Paleozoic Plateau Section
The Paleozoic Plateau Section (PPL) is a rugged region of bluffs and valleys that is quite different from the rest of the state. Although originally a plateau underlain by rather flat-lying sedimentary rocks of the Paleozoic Era, in the past 10,000 years the landscape has been highly eroded and dissected by streams and rivers tributary to the Mississippi River, such as the Root, Whitewater, Zumbro, and Cannon rivers and their predecessors. The remains of the plateau are most evident on interfluves along the western edge of the section; there is little evidence of the former plateau on the eastern edge of the section near the Mississippi River, where dissection is complete. Much of the section is blanketed with loess. The loess is thickest along the Mississippi River and thins to the west, where it becomes discontinuous, exposing eroded pre-Wisconsin till at the surface.
The most important factors influencing the pattern of vegetation in the historical landscape were slope, aspect, flooding, and the likelihood of burning; variation in substrate was important only locally, with most of the section covered by rather uniform deposits of loess or alluvium. Prairies occupied the flat, fire-prone remnants of the plateau in the western part of the section. Steep slopes in dissected areas were sufficiently protected from fire for woody vegetation to develop, although dry prairies were common at the tops of southwest-facing bluffs, with oak woodland developing downslope and northward and eastward along these slopes. Mesic forests were prevalent on north- and east-facing slopes, usually dominated by oak on the upper slopes, with basswood and then sugar maple increasing in importance downslope. Wet-mesic forests of basswood, sugar maple, black maple, elm, bur oak, black ash, and walnut were present on level, silty valley bottoms in dissected terrain. Sandy valley bottoms supported dry prairies, black oak woodlands, and, rarely, jack pine savannas and woodlands. The alluvial bottomlands of broad valleys such as that of the Mississippi River were covered with floodplain forests of silver maple and river birch and terrace forests of silver maple, elm, green ash, hackberry, cottonwood, basswood, and swamp white oak. River shore communities were present on sand bars and shorelines. Steep rock walls and rocky colluvium provided habitat for development of cliff and talus communities. Peatlands were nearly absent in the section, mostly limited to local areas where seeps and springs maintained sufficiently saturated conditions for accumulation of peat.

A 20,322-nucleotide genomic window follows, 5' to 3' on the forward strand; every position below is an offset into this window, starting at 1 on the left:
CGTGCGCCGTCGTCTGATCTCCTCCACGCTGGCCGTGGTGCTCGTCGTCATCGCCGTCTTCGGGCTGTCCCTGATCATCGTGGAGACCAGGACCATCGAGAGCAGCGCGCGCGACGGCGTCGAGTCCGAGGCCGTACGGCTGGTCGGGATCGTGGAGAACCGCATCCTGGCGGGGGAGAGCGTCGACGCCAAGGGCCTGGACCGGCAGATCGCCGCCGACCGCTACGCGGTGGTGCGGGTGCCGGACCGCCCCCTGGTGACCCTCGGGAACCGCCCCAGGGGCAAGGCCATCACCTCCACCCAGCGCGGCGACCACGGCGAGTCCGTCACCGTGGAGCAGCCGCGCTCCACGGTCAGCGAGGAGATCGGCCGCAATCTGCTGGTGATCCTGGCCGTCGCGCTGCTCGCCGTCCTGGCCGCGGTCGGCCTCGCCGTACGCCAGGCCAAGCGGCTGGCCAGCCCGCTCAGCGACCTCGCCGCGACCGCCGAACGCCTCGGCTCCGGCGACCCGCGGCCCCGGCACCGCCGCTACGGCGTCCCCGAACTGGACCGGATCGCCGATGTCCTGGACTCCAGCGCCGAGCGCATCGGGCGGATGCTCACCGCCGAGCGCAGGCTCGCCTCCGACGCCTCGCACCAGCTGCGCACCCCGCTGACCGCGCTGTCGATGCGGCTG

Subsections are units within Sections that are defined using glacial deposition processes, surface bedrock formations, local climate, topographic relief, and the distribution of plants, especially trees. Minnesota has 26 subsections. Printable map of subsections